[First filed: Nov 3, 2010 @ 11:47]
Remember that item on RA a few weeks ago about women in the firefighting service bringing out their own charity calendar to raise funds for the neo-natal unit at The Canberra Hospital? The calendar was the ladies’ reply to the wildly successful male version which has been on sale for three weeks and proved an instant hit when first published last year.
Well, WIN News has reported that the calendar has been put on hold indefinitely due to a single complaint received by the ACT Office of Women. The presses were literally stopped halfway through the print run.
The bureaucrats now have to investigate the complaint and come to a successful resolution if the calendar is ever to see the light of day. If the complainant is not satisfied with the outcome of the complaint, and if a positive resolution is not forthcoming the whole project will be scrapped.
No calendars will be sold and no money raised for charity. Already three weeks of fundraising has been lost and if the complaint takes longer than anticipated to resolve there will be little point in bringing out a calendar at all this year.
What do RA members think about this? Should a single person lodging a complaint with a government agency be able to stop an entire fundraising project? And what was the exact nature of the complaint? Surely it is time to question the ethos of political correctness and feminist/sexism methodology when charities are denied funds simply because some little blob of nothing gets an ideological bee in their bonnet.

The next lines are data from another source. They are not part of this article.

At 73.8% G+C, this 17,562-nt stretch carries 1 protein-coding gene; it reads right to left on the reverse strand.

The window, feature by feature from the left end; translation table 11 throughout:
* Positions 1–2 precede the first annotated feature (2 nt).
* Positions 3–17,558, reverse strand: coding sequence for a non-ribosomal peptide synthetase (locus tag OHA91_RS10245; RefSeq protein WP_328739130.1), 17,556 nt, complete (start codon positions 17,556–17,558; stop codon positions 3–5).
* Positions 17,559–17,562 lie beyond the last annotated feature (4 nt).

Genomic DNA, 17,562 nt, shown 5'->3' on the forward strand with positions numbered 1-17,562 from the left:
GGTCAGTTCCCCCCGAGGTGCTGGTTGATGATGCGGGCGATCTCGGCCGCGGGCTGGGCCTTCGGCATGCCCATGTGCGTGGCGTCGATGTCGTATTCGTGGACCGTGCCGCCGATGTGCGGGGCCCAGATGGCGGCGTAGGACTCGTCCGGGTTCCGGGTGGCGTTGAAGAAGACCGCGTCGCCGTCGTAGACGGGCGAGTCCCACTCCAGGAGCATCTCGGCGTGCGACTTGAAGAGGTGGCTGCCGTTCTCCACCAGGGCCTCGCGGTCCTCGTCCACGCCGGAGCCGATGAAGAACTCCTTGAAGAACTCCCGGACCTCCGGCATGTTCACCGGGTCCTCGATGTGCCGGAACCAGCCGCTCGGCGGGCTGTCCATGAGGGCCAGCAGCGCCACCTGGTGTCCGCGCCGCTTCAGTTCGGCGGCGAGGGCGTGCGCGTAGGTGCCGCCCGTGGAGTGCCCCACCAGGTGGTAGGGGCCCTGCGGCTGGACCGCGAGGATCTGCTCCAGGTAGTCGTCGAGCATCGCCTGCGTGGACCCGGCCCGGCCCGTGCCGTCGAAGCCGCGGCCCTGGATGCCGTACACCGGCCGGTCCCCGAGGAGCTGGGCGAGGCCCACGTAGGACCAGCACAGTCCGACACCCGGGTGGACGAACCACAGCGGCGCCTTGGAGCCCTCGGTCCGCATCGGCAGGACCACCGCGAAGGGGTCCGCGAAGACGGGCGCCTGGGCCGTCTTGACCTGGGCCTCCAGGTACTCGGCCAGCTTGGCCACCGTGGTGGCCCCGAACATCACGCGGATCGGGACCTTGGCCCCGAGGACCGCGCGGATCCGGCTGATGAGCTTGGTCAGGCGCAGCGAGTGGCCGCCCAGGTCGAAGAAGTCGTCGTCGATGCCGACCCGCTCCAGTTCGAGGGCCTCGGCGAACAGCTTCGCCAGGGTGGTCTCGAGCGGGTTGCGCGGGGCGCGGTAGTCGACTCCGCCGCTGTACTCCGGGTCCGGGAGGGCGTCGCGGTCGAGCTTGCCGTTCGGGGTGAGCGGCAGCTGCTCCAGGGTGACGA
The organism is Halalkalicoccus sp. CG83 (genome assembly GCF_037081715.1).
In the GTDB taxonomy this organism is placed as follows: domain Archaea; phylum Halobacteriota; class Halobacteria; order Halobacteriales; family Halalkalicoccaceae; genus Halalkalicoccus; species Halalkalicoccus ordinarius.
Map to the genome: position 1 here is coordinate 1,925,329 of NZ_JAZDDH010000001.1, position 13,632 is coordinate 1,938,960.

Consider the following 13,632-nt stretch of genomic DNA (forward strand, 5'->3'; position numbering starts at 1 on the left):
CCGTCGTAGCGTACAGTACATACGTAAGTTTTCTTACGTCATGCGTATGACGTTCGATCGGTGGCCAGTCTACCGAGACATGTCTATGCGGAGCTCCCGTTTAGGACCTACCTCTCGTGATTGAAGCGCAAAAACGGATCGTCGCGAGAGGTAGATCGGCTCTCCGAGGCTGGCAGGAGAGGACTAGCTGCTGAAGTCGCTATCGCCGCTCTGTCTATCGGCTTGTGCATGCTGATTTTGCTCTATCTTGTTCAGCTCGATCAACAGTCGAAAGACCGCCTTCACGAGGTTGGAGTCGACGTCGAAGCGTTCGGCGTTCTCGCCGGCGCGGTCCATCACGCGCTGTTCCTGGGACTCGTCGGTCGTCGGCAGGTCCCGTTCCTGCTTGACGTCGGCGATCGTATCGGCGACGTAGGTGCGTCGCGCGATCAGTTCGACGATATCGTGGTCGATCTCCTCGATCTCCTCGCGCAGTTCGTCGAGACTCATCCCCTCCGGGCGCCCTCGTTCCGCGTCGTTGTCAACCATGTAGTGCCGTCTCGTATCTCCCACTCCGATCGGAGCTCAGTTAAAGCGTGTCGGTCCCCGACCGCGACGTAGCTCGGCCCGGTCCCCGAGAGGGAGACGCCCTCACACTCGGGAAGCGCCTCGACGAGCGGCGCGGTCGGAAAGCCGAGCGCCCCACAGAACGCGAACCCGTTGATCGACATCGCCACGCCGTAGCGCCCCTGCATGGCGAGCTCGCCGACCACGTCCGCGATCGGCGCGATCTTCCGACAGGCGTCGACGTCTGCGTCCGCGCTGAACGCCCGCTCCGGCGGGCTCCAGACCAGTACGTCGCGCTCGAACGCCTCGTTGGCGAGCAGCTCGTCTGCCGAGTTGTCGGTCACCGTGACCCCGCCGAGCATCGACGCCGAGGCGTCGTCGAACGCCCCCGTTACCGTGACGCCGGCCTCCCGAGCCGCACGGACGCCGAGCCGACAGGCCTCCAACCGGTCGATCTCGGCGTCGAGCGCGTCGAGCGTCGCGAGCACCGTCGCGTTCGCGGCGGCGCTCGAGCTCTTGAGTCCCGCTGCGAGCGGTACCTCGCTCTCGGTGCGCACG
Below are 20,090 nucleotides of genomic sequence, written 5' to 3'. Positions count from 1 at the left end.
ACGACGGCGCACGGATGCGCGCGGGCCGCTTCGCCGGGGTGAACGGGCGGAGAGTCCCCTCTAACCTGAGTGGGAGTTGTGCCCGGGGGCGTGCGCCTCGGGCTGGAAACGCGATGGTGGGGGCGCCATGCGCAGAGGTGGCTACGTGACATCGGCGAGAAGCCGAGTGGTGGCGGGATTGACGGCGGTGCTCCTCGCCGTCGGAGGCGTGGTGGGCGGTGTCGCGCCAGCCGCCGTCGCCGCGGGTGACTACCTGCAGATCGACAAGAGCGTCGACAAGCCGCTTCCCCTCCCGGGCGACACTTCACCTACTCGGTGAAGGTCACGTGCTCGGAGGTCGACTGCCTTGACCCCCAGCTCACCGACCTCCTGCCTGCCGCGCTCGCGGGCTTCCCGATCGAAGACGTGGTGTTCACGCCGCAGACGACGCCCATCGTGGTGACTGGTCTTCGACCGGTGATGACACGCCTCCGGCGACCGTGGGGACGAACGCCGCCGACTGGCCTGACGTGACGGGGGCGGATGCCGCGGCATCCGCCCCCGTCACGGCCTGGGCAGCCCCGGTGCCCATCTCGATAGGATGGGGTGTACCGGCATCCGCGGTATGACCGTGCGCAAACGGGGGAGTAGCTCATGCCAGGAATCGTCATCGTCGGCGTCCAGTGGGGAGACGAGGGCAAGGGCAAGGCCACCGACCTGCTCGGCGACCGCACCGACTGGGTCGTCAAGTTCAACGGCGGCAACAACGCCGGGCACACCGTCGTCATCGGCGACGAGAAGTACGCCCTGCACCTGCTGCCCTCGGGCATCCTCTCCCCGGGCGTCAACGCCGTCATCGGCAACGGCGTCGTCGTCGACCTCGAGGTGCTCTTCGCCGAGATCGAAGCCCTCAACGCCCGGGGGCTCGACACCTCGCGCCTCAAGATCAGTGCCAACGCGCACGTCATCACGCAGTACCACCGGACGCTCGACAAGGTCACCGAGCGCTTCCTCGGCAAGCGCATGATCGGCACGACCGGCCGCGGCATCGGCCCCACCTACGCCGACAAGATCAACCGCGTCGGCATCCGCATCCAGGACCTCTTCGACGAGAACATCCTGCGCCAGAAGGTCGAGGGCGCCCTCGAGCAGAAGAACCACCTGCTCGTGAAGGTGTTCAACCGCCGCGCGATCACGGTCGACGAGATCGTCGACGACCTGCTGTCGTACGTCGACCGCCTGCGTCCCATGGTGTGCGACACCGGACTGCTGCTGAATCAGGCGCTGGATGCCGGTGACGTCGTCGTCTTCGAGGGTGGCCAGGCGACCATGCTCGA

UPDATE: We requested comment from the ESA and have had this reply in:
The ACT Emergency Services Agency (ESA) sought independent advice on the ACT RFS Volunteer members’ women’s firefighter calendar following some concern being raised.
Following this feedback, the ESA has no issue with the calendar and is pleased this fundraiser for the Canberra Hospital Neo-Natal Intensive Care Unit will proceed.
The ESA looks forward to the community supporting this fundraising initiative by our volunteer firefighters in the ACT.